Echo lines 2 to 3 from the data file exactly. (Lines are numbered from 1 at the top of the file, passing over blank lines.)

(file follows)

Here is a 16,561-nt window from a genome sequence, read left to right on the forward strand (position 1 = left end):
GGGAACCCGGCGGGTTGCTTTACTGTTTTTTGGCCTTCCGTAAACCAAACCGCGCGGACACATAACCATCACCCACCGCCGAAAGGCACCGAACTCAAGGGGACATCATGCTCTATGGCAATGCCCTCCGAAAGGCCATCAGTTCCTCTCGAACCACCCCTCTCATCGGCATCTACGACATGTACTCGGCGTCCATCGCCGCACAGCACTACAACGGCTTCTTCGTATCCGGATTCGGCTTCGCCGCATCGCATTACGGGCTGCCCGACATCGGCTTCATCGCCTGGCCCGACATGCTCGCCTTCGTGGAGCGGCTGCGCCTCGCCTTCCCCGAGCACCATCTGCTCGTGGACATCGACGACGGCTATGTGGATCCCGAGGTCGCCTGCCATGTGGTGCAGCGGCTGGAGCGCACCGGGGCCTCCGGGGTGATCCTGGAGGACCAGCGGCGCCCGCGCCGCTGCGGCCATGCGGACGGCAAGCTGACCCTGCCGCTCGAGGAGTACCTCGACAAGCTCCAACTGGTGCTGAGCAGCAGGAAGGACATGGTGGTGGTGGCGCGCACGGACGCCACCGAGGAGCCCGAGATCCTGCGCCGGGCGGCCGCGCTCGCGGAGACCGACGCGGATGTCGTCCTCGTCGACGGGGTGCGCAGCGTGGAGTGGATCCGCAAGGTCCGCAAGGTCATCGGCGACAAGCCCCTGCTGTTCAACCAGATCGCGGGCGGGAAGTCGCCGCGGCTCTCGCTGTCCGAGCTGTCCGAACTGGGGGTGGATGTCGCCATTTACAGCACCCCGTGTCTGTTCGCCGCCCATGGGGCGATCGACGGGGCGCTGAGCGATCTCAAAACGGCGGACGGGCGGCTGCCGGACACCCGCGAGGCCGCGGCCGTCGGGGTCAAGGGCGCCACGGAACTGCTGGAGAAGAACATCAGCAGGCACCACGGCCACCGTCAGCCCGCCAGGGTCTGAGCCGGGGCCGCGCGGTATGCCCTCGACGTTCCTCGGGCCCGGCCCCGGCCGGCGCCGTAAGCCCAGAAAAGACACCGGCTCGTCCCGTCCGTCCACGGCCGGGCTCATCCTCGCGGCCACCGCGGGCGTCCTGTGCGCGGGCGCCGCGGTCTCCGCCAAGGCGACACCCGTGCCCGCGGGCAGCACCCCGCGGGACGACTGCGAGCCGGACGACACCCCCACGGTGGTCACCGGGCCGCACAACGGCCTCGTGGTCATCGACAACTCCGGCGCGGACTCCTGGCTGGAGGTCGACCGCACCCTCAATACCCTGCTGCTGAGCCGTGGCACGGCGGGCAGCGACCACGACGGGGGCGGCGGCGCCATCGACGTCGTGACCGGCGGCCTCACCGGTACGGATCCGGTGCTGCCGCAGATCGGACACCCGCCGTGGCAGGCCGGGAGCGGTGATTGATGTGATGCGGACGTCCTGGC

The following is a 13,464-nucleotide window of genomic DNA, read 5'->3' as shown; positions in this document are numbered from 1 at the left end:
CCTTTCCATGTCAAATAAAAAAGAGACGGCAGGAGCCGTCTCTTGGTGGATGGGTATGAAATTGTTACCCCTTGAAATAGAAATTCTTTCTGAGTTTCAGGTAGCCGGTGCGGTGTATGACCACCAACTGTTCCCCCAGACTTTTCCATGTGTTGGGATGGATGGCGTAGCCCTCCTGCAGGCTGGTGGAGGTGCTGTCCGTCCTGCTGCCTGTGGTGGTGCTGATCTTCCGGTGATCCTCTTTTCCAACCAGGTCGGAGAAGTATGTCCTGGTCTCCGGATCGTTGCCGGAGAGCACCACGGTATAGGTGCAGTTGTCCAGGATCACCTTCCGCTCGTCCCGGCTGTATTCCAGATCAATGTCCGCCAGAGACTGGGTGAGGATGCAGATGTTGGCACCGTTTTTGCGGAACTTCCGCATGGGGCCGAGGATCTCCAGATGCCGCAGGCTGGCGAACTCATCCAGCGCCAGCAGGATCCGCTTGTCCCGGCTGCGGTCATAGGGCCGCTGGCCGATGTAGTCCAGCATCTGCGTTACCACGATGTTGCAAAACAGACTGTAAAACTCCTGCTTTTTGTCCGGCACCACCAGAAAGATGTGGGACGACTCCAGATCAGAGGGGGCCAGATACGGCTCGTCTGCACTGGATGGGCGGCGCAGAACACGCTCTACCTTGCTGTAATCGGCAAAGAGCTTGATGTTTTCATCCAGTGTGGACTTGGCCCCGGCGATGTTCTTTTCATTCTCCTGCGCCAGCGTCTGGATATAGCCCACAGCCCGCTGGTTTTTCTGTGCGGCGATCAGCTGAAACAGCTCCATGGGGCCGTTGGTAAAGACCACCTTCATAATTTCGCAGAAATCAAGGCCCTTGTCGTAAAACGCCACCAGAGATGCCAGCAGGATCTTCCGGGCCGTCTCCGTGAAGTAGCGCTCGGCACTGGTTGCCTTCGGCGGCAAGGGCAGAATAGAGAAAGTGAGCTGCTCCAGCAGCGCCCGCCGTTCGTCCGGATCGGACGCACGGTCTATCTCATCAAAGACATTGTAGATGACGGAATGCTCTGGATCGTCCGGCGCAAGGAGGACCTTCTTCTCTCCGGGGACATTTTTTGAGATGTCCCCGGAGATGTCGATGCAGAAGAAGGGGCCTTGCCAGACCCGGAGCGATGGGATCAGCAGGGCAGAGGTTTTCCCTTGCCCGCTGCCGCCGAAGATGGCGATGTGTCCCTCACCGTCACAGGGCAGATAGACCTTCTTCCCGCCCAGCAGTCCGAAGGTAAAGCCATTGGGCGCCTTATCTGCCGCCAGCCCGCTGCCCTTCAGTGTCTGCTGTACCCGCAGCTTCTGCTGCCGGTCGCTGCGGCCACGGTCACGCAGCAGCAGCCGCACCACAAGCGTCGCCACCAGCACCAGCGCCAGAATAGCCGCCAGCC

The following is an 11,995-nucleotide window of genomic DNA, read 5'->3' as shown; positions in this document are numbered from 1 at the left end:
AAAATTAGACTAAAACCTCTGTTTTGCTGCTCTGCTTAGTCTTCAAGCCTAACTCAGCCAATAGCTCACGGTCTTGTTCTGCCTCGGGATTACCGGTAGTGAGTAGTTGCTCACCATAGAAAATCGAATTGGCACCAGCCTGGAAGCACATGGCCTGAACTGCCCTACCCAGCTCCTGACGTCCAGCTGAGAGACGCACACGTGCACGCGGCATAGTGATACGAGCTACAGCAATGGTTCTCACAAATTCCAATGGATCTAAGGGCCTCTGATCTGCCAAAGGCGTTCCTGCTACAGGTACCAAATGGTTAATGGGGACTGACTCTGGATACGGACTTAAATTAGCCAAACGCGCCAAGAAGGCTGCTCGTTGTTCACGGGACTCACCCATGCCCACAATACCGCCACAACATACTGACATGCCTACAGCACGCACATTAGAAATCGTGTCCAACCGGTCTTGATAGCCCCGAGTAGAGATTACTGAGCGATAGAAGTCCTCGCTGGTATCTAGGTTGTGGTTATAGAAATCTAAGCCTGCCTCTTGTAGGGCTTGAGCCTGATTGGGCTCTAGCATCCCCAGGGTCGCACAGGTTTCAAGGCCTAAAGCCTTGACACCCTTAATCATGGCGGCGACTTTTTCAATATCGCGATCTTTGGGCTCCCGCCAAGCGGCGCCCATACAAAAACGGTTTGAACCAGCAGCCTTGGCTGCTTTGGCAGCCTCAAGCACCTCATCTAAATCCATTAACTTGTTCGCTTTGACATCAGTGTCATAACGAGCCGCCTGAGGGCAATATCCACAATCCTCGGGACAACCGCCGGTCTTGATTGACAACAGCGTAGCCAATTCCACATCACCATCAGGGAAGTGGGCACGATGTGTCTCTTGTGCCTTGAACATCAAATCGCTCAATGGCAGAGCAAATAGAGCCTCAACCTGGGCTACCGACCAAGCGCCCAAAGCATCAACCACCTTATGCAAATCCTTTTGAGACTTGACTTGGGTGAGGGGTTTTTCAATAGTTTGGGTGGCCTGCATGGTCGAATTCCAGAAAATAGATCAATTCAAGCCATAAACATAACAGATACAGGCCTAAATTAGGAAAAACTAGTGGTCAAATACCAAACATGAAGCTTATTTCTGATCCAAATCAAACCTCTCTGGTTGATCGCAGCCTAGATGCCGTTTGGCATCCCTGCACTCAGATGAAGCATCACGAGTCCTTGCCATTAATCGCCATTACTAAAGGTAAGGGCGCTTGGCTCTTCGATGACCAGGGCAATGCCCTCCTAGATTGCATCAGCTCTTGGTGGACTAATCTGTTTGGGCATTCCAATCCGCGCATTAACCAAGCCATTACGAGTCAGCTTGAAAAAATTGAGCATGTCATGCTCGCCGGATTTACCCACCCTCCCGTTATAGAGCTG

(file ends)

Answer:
GGGAACCCGGCGGGTTGCTTTACTGTTTTTTGGCCTTCCGTAAACCAAACCGCGCGGACACATAACCATCACCCACCGCCGAAAGGCACCGAACTCAAGGGGACATCATGCTCTATGGCAATGCCCTCCGAAAGGCCATCAGTTCCTCTCGAACCACCCCTCTCATCGGCATCTACGACATGTACTCGGCGTCCATCGCCGCACAGCACTACAACGGCTTCTTCGTATCCGGATTCGGCTTCGCCGCATCGCATTACGGGCTGCCCGACATCGGCTTCATCGCCTGGCCCGACATGCTCGCCTTCGTGGAGCGGCTGCGCCTCGCCTTCCCCGAGCACCATCTGCTCGTGGACATCGACGACGGCTATGTGGATCCCGAGGTCGCCTGCCATGTGGTGCAGCGGCTGGAGCGCACCGGGGCCTCCGGGGTGATCCTGGAGGACCAGCGGCGCCCGCGCCGCTGCGGCCATGCGGACGGCAAGCTGACCCTGCCGCTCGAGGAGTACCTCGACAAGCTCCAACTGGTGCTGAGCAGCAGGAAGGACATGGTGGTGGTGGCGCGCACGGACGCCACCGAGGAGCCCGAGATCCTGCGCCGGGCGGCCGCGCTCGCGGAGACCGACGCGGATGTCGTCCTCGTCGACGGGGTGCGCAGCGTGGAGTGGATCCGCAAGGTCCGCAAGGTCATCGGCGACAAGCCCCTGCTGTTCAACCAGATCGCGGGCGGGAAGTCGCCGCGGCTCTCGCTGTCCGAGCTGTCCGAACTGGGGGTGGATGTCGCCATTTACAGCACCCCGTGTCTGTTCGCCGCCCATGGGGCGATCGACGGGGCGCTGAGCGATCTCAAAACGGCGGACGGGCGGCTGCCGGACACCCGCGAGGCCGCGGCCGTCGGGGTCAAGGGCGCCACGGAACTGCTGGAGAAGAACATCAGCAGGCACCACGGCCACCGTCAGCCCGCCAGGGTCTGAGCCGGGGCCGCGCGGTATGCCCTCGACGTTCCTCGGGCCCGGCCCCGGCCGGCGCCGTAAGCCCAGAAAAGACACCGGCTCGTCCCGTCCGTCCACGGCCGGGCTCATCCTCGCGGCCACCGCGGGCGTCCTGTGCGCGGGCGCCGCGGTCTCCGCCAAGGCGACACCCGTGCCCGCGGGCAGCACCCCGCGGGACGACTGCGAGCCGGACGACACCCCCACGGTGGTCACCGGGCCGCACAACGGCCTCGTGGTCATCGACAACTCCGGCGCGGACTCCTGGCTGGAGGTCGACCGCACCCTCAATACCCTGCTGCTGAGCCGTGGCACGGCGGGCAGCGACCACGACGGGGGCGGCGGCGCCATCGACGTCGTGACCGGCGGCCTCACCGGTACGGATCCGGTGCTGCCGCAGATCGGACACCCGCCGTGGCAGGCCGGGAGCGGTGATTGATGTGATGCGGACGTCCTGGC

The following is a 13,464-nucleotide window of genomic DNA, read 5'->3' as shown; positions in this document are numbered from 1 at the left end: